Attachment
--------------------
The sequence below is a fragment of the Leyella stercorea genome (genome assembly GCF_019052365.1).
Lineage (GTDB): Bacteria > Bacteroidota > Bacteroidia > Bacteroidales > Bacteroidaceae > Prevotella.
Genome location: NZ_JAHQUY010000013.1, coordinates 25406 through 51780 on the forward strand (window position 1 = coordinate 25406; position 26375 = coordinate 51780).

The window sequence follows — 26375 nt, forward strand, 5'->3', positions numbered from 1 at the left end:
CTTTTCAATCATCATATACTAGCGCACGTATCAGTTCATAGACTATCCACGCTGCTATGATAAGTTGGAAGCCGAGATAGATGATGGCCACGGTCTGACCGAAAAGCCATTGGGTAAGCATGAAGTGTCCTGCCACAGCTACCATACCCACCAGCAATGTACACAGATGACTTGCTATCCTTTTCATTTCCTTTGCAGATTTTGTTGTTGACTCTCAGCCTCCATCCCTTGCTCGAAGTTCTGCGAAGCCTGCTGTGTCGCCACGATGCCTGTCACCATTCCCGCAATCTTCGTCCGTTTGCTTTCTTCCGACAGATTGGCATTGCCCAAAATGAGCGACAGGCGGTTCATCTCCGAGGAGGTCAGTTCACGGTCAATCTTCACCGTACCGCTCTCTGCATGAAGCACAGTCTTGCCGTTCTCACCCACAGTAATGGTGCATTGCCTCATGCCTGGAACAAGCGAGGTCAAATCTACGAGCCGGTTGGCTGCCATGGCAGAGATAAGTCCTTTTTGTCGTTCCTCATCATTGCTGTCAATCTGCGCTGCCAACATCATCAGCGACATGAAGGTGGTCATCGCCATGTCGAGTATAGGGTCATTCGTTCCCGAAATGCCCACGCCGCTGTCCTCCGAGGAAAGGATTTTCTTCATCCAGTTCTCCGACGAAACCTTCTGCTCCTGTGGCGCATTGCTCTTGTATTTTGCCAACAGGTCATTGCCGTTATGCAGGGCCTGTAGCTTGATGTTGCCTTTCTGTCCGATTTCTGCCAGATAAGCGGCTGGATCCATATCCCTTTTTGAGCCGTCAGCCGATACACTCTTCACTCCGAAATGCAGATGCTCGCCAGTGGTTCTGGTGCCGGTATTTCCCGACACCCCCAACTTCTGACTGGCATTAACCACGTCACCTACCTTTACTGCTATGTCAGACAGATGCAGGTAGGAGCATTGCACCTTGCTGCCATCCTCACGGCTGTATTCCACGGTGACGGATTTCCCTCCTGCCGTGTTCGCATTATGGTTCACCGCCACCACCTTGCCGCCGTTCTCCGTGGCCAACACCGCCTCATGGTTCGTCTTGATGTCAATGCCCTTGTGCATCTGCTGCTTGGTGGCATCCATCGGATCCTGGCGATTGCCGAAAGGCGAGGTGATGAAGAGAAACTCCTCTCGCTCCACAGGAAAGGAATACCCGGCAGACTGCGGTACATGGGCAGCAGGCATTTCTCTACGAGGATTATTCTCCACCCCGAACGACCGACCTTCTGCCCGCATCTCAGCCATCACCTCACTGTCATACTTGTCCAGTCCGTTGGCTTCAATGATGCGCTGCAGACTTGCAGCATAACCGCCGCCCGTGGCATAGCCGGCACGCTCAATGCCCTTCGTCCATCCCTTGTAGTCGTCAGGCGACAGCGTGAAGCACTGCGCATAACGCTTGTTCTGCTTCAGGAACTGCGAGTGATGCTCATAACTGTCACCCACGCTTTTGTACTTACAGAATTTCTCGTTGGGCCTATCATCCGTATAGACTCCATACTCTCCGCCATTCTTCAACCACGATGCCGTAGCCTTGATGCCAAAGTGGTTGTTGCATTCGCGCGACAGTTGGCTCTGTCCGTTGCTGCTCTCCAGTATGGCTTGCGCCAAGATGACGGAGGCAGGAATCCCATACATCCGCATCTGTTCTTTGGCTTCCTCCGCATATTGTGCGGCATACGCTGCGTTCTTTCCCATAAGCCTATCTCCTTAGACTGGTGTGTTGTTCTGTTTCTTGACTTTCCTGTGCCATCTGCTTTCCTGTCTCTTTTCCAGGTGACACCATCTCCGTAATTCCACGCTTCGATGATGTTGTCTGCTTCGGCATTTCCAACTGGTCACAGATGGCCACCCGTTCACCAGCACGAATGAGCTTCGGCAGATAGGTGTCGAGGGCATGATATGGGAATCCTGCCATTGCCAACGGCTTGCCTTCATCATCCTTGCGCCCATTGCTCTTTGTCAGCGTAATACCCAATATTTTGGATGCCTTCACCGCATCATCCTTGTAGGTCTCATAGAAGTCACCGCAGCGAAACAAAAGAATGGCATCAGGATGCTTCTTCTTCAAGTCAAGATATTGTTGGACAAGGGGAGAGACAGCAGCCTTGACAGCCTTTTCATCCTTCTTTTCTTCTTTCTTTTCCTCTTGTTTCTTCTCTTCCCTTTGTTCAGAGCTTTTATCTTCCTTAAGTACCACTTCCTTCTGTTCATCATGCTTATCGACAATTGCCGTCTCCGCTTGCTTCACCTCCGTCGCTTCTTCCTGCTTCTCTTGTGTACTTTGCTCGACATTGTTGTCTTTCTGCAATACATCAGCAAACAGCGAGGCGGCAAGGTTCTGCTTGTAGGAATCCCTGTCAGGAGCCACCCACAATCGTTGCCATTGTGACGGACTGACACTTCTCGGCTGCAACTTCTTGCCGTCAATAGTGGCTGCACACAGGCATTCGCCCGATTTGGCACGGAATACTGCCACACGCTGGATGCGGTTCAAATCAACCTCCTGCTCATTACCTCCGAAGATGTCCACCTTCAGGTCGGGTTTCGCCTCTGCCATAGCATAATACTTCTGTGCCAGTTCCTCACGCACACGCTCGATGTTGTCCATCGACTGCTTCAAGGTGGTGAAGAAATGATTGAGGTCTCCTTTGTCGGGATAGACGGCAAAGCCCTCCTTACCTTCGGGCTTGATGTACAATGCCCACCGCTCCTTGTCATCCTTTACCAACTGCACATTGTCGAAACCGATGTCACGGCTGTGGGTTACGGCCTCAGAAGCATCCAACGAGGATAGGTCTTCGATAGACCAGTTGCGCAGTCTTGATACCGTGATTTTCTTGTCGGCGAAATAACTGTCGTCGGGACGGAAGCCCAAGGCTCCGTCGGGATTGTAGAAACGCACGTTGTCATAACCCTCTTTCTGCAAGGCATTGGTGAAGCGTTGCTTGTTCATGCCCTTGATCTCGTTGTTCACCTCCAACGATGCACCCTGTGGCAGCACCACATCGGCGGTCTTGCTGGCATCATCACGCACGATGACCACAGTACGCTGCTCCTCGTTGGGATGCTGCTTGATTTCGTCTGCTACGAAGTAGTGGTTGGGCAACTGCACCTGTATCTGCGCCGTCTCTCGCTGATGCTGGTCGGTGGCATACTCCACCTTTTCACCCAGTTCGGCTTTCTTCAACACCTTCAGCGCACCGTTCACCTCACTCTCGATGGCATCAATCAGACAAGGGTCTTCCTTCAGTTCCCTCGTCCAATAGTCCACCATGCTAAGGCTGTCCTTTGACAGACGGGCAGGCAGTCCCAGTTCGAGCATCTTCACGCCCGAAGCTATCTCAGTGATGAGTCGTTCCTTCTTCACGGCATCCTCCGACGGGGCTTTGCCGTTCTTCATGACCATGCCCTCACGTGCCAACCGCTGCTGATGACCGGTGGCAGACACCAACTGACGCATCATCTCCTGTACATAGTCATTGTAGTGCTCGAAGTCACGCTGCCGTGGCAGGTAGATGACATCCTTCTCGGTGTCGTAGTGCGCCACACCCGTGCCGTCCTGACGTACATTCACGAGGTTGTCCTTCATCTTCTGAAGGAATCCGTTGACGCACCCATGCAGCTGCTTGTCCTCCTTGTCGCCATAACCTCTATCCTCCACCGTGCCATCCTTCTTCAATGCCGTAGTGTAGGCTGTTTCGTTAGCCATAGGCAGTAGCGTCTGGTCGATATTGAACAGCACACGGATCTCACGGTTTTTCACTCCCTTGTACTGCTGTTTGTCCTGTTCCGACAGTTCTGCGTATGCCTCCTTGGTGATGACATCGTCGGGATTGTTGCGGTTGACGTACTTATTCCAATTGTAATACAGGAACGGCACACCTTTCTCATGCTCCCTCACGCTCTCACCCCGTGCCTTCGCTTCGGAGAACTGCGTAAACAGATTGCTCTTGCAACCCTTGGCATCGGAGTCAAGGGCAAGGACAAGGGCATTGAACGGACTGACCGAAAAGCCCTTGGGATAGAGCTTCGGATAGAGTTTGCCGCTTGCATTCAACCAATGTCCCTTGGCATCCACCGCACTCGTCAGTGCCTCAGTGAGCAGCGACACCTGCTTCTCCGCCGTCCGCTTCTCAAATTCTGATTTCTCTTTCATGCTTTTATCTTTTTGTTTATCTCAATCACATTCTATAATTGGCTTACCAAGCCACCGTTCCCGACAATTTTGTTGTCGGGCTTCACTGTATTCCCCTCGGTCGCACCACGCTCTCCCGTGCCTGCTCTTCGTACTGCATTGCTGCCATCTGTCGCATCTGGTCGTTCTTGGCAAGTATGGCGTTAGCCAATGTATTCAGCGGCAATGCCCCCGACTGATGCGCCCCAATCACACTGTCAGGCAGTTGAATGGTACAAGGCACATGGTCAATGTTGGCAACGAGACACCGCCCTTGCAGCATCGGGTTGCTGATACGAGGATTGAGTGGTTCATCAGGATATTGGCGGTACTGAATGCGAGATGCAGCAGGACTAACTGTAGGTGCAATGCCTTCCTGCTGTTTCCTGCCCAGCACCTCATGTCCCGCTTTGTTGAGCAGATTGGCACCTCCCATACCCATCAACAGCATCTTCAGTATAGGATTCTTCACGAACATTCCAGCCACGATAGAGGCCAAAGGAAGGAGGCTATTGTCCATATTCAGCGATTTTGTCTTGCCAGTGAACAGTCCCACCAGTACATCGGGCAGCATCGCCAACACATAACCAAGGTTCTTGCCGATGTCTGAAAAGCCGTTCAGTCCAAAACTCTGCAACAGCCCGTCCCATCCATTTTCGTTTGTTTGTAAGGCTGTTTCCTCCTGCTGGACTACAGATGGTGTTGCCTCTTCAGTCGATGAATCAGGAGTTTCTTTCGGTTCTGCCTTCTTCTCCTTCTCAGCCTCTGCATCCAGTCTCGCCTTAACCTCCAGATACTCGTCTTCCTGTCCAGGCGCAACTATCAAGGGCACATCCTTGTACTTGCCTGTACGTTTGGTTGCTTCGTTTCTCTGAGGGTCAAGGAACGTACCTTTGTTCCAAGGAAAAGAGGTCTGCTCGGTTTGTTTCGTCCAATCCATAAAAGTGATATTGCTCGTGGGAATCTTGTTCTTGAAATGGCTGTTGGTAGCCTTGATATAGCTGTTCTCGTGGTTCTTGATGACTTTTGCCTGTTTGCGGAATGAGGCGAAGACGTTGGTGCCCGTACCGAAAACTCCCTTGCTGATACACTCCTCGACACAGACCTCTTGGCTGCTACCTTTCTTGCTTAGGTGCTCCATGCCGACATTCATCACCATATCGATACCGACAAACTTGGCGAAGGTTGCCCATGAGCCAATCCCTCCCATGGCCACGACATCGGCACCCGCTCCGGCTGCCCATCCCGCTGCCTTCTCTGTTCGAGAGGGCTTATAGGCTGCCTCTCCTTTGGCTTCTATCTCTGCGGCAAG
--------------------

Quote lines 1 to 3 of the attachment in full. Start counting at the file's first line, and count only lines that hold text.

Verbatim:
The sequence below is a fragment of the Leyella stercorea genome (genome assembly GCF_019052365.1).
Lineage (GTDB): Bacteria > Bacteroidota > Bacteroidia > Bacteroidales > Bacteroidaceae > Prevotella.
Genome location: NZ_JAHQUY010000013.1, coordinates 25406 through 51780 on the forward strand (window position 1 = coordinate 25406; position 26375 = coordinate 51780).